The upper Albian Caniego carbonate platform consists of a 20-m-thick unit of rudist- and coral-bearing limestones that crops out at the northern margin of the Mena diapir in northern Spain, The limestones were deposited on top of a slowly subsiding area, the Mena paleohigh, a diapiric-induced horst bounded by synsedimentary faults, The Caniego limestones originated in shallow warm tropical waters following a widespread marine transgression at the base of the foraminifera Rotalipora appenninica zone (ammonite Stoliczkaia dispar zone), Around the middle part of the appenninica zone the Caniego limestones underwent subaerial exposure and karst development, Fibrous calcite cements filled the bulk of the fissure-dike and dissolution cavities, Field, petrological, and geochemical data indicate that the fibrous calcites are meteoric flowstones, delta(18)O values in these cements range from -3 parts per thousand to -4.5 parts per thousand and delta(13)C values range from -7 parts per thousand to -14 parts per thousand (relative to the Peedee belemnite [PDB] standard), Thick wedges of nearshore shallow-marine siliciclastic sediments were deposited in paleotrough areas surrounding the Caniego paleohigh while the platform was subaerially exposed, The carbonate platform was drowned in early Cenomanian time and hardground-condensed facies developed during this period (Rotalipora brotzeni zone), Deeper water noncondensed marry sedimentation was reestablished in the mid-Cenomanian (Rotalipora reicheli zone), Comparison of the Iberian Caniego limestones with worldwide successions suggests a coincidence in the timing of platform formation emergence and drowning in several basins of different lithospheric plates, Nevertheless, an overall lack of coordination of sea-level histories from different basins may be related to tectonic movements of the lithospheric plates, Plate rearrangement is invoked as the primary control on relative sea-level changes and sequence development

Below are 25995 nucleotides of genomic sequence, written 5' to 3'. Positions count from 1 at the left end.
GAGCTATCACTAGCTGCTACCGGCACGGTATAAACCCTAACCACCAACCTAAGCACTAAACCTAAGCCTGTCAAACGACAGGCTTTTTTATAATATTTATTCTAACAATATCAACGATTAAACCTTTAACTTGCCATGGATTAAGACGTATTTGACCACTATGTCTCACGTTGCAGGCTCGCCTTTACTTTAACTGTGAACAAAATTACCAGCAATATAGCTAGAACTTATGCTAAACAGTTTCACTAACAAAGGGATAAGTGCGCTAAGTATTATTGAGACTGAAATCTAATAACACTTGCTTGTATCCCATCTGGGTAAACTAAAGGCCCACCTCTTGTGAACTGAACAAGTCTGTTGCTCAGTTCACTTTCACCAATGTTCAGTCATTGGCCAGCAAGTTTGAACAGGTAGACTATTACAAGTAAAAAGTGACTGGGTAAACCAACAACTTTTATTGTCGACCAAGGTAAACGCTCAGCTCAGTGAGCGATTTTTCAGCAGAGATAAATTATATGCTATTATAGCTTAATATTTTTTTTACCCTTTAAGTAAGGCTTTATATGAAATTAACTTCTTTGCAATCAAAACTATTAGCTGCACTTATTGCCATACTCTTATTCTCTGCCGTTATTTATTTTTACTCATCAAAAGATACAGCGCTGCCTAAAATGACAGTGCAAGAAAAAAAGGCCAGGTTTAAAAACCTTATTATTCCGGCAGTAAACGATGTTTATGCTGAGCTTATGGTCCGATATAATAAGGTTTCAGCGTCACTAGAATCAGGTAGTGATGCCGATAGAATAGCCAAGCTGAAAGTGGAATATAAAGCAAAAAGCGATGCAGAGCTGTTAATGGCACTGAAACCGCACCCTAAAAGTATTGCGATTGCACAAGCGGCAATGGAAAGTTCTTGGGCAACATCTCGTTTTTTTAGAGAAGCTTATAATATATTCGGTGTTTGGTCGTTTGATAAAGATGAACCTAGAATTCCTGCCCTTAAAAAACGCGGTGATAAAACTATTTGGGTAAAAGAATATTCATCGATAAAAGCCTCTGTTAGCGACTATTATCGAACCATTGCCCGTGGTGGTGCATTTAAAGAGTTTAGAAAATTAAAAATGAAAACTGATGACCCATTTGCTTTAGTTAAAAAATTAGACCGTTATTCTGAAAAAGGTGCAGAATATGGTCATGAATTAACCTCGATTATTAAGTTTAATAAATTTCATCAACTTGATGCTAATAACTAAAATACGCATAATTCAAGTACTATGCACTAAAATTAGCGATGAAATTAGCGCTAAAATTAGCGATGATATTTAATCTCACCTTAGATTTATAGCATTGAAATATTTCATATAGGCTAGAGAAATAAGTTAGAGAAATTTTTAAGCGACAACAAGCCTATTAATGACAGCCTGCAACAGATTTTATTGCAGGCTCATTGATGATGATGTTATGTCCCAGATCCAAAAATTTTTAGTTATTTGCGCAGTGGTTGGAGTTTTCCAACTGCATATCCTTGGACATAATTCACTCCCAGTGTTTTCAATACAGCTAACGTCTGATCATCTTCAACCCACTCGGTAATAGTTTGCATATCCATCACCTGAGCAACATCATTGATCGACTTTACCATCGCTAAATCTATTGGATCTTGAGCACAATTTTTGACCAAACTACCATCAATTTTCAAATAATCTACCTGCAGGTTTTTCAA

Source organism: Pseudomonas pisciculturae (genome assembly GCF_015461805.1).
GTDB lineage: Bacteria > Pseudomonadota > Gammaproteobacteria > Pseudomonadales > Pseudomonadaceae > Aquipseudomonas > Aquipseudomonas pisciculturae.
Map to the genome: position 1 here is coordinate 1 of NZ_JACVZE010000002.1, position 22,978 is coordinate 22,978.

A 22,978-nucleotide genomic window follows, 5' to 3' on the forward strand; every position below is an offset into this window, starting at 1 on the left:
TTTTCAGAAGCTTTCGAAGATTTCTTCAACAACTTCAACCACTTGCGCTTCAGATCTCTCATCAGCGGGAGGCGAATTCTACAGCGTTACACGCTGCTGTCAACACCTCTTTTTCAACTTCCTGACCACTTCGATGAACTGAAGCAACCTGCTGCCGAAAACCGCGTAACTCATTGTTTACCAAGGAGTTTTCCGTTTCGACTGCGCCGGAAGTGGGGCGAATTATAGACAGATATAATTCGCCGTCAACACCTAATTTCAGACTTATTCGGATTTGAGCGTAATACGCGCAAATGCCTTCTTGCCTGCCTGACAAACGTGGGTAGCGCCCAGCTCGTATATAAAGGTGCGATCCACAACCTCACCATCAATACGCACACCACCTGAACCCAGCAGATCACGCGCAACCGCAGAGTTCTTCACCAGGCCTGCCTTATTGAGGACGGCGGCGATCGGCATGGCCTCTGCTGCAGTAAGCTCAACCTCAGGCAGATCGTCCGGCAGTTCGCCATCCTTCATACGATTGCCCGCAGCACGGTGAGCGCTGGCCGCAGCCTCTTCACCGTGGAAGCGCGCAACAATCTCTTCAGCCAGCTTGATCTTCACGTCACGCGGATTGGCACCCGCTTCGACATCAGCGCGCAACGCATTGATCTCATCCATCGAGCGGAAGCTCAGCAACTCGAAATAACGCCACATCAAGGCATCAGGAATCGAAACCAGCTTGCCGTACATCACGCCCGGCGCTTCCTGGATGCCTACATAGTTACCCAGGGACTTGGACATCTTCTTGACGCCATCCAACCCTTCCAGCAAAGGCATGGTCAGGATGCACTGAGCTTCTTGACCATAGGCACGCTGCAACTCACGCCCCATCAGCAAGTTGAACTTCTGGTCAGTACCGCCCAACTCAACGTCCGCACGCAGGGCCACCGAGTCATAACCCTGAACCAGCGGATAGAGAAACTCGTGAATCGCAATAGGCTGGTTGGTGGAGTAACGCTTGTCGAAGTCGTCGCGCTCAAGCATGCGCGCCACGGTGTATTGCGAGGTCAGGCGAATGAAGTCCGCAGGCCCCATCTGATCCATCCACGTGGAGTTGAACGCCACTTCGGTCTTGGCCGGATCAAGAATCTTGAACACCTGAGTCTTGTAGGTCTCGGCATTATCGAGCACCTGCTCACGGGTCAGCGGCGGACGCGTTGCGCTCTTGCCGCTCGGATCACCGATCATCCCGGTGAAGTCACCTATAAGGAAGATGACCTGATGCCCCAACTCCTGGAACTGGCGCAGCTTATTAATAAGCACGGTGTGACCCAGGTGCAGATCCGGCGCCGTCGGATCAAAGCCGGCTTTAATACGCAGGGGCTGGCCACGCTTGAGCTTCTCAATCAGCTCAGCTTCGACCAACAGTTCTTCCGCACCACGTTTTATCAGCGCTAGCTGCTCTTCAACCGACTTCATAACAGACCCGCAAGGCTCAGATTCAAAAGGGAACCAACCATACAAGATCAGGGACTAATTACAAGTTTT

An overview of the geology of the Transvaal Supergroup dolomites (South Africa), 1998, Eriksson Pg, Altermann W,
In the Neoarchaean intracratonic basin of the Kaapvaal craton, between approximately 2640 Ma and 2516 Ma, two successive stromatolitic carbonate platforms developed. Deposition started with the Schmidtsdrif Subgroup, which is probably oldest in the southwestern part of the basin, and which contains stromatolitic carbonates, siliciclastic sediments and minor lava flows. Subsequently, the Nauga formation carbonates were deposited on peritidal flats located to the southwest and were drowned during a transgression of the Transvaal Supergroup epeiric sea, around 2550 Ma ago. This transgression led to the development of a carbonate platform in the areas of the preserved Transvaal and Griqualand West basins, which persisted for 30-50 Ma. During this time, shales were deposited over the Nauga Formation carbonates in the south-western portion of the epeiric sea. S subsequent period of basin subsidence led to drowning of the stromatolitic platform and to sedimentation of chemical, iron-rich silica precipitates of the banded iron formations (BIF) over the entire basin. Carbonate precipitation in the Archaean was largely due to chemical and lesser biogenic processes, with stromatolites and ocean water composition playing an important role. The stromatolitic carbonates in the preserved Griqualand West and Transvaal basins are subdivided into several formations, based on the depositional facies, reflected by stromatolite morphology, and on a intraformational unconformities; interbedded tuffs and available radiometric age data do not ye permit detailed correlation of units from the two basins. Thorough dolomitisation of most formations took place at different post-depositional stages, but mainly during early diagenesis. Partial silification was the result of diagenetic and weathering processes. Karstification of the carbonate rocks was related to periods of exposure to subaerial conditions and to percolation of groundwater. Such periods occurred locally at the time of carbonate and BIF deposition. Main karstification, however, probably took place during an erosional period between approximately 2430 Ma and 2320 Ma